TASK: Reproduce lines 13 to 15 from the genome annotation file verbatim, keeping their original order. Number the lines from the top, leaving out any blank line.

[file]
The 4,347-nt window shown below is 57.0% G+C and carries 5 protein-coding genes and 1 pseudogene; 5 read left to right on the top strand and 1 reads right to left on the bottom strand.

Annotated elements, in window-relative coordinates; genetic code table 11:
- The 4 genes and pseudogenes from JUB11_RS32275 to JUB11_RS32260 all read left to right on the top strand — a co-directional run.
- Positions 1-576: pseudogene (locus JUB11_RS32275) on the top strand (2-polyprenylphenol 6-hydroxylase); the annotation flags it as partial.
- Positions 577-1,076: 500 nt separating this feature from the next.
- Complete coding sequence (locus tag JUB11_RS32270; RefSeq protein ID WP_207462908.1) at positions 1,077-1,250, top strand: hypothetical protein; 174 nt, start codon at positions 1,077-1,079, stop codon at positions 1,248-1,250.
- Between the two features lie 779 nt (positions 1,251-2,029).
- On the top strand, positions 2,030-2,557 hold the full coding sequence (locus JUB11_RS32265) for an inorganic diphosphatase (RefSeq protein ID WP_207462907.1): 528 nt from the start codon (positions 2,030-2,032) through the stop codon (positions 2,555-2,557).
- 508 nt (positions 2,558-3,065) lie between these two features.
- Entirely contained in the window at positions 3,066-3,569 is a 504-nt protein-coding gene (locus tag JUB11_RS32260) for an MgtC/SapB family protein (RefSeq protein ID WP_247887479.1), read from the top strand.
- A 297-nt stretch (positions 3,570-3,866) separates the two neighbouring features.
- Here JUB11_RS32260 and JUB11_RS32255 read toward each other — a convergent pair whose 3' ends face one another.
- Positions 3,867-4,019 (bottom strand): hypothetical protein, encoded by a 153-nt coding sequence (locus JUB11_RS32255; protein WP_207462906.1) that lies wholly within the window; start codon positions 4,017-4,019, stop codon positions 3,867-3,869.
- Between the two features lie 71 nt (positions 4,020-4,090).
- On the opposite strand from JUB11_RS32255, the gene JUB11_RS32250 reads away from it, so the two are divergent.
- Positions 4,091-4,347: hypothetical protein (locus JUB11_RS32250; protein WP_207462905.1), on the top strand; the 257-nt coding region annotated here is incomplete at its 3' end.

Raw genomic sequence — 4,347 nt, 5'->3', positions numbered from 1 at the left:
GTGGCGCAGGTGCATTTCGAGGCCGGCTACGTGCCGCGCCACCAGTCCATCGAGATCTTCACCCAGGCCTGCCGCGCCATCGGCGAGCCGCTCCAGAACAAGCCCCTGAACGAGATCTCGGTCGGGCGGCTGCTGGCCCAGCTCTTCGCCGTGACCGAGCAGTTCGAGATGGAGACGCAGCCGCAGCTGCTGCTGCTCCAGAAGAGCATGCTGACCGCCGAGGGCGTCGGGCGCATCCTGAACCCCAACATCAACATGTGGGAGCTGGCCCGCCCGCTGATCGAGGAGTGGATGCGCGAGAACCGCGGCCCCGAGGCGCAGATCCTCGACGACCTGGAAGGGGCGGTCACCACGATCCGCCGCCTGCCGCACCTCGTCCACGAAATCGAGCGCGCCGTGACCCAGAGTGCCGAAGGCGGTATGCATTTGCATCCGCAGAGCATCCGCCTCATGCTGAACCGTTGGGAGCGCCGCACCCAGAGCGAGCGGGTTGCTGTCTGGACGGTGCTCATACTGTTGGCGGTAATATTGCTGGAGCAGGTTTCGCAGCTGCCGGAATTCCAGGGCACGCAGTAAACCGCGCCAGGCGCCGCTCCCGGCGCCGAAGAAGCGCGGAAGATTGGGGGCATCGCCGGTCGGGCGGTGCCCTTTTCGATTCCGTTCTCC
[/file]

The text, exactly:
- Positions 3,867-4,019 (bottom strand): hypothetical protein, encoded by a 153-nt coding sequence (locus JUB11_RS32255; protein WP_207462906.1) that lies wholly within the window; start codon positions 4,017-4,019, stop codon positions 3,867-3,869.
- Between the two features lie 71 nt (positions 4,020-4,090).
- On the opposite strand from JUB11_RS32255, the gene JUB11_RS32250 reads away from it, so the two are divergent.